Aquaculture is increasingly recognized for its real and potential role in improving income, nutrition and overall food security in developing countries. But a recent WorldFish study has found that the distribution of these benefits to the poor and marginalized is influenced by socio-cultural dynamics, such as gender, race or ethnicity. In this edition of the WorldFish podcast, we are joined by Senior Scientist Jharendu Pant and Research Analyst Surendran Rajaratnam to discuss why that's the case.
In Cambodia, small fish are abundant in rice field fisheries and are an important part of a healthy diet. Small fish provide micronutrients such as vitamin A, zinc, iron and calcium that are needed for cognitive and physical development, especially in children.
In Bangladesh, around 60% of the population have inadequate intake of vitamin A, which is needed for normal vision, reproduction and a good immune system. A new WorldFish study finds that a long-term commitment to the farming of mola, a small indigenous fish species, could improve the vitamin A intake of the 98% of Bangladeshis who eat fish and save 3,000 lives over an 11-year period. In this edition of the WorldFish podcast, we are joined by WorldFish Senior Scientist, Dr. Shakuntala Thilsted, to discuss this significant finding.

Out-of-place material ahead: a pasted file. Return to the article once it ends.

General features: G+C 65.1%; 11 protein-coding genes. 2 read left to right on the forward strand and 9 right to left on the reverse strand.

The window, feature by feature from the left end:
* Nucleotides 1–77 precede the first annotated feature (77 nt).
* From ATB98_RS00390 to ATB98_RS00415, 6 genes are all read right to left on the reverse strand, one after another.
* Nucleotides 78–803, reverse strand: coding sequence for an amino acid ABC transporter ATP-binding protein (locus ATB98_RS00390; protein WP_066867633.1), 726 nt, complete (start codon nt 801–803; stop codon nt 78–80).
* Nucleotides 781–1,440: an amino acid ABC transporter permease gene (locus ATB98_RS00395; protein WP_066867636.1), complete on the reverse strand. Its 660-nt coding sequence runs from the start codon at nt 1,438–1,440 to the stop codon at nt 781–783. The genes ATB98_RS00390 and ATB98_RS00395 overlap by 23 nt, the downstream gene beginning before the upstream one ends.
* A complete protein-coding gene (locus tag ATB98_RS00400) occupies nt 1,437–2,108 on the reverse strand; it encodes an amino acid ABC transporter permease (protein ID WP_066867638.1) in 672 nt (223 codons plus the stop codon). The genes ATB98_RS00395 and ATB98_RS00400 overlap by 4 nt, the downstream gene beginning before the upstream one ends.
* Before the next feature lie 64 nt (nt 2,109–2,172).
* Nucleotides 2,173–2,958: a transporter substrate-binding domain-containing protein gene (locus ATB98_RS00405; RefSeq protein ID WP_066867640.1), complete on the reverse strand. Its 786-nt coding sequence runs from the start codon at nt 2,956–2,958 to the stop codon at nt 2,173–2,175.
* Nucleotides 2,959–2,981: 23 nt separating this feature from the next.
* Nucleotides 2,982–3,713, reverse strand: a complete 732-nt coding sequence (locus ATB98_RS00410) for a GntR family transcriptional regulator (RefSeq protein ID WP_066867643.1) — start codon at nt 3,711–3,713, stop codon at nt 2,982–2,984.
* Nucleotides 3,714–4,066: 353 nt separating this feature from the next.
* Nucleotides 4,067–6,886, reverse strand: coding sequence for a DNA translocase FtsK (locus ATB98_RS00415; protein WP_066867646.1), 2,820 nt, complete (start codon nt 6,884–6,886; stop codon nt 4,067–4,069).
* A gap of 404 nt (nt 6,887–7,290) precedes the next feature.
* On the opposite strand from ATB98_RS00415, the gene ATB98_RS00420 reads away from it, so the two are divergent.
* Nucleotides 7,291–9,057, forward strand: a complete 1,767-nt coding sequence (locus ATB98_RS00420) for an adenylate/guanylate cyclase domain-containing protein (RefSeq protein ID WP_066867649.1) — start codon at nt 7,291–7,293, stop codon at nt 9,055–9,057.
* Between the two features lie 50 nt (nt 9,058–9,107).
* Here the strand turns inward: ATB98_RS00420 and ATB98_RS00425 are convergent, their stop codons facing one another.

In Barotse floodplain, savings and internal lending communities (SILC) enable smallholder farmers, especially women, to borrow money to invest in agriculture or other productive activities. The CGIAR Research Program on Aquatic Agriculture Systems is embedding a gender-transformative approach within SILC by having trained facilitators discuss gender-related issues at group meetings. Research shows this approach is helping improve income and opportunity.
More than 30% of Bangladeshi suffer from undernutrition, consuming insufficient quantities of vitamin A, iron and zinc.